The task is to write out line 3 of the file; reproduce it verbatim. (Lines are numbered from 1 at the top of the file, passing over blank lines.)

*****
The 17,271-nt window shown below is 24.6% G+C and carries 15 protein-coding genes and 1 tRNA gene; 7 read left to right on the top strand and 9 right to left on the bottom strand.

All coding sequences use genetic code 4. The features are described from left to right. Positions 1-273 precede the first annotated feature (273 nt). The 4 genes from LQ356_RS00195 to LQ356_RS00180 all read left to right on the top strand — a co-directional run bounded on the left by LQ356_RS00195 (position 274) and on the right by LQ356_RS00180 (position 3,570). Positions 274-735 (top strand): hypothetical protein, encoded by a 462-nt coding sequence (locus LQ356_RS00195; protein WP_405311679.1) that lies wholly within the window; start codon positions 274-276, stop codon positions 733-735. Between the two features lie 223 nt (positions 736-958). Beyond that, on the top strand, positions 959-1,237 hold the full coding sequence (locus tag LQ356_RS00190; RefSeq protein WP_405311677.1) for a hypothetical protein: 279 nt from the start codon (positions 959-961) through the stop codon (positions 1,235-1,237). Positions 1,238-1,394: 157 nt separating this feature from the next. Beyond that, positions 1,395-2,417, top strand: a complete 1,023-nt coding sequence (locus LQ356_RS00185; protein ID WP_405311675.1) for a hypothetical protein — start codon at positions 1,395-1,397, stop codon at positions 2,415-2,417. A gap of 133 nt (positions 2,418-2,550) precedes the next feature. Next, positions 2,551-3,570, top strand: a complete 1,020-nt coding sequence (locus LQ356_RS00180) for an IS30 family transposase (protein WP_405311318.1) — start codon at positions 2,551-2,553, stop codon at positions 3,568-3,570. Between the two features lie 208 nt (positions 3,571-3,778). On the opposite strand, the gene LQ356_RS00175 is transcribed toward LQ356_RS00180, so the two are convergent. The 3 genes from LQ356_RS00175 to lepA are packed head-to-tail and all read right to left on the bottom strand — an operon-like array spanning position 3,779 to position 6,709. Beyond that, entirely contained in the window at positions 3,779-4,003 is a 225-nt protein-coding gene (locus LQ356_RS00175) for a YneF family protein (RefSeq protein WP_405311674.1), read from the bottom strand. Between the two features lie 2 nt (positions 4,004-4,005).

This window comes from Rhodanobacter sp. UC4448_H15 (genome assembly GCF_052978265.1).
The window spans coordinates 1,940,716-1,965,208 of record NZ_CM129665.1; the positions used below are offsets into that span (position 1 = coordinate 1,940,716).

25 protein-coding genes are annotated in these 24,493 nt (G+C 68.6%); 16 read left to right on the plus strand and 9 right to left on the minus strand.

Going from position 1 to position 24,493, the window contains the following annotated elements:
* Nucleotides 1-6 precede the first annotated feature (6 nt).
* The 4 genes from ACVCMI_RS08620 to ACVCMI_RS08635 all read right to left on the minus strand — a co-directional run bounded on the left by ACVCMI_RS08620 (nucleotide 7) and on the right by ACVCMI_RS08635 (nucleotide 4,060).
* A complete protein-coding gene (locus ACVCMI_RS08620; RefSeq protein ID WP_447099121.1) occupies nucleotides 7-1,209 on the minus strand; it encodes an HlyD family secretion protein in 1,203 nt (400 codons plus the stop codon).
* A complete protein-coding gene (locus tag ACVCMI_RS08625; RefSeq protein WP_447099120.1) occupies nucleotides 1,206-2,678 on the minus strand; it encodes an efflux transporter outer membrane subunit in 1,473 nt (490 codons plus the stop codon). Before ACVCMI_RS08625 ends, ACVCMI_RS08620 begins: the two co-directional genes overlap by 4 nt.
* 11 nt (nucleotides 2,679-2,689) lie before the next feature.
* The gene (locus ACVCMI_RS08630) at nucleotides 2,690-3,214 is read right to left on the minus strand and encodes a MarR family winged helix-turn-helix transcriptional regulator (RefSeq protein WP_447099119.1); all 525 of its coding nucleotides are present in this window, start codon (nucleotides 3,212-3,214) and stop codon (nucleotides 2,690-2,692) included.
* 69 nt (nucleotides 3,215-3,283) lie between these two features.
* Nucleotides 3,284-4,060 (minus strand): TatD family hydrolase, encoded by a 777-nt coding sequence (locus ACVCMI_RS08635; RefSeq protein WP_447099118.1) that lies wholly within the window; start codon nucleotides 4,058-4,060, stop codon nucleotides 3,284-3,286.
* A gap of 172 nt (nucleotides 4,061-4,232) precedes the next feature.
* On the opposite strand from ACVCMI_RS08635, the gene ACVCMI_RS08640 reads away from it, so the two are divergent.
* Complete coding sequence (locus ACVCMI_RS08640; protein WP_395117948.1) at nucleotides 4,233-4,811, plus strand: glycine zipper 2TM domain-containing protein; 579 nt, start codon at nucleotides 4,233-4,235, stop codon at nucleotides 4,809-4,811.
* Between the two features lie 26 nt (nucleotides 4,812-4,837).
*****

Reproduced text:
This window comes from Rhodanobacter sp. UC4448_H15 (genome assembly GCF_052978265.1).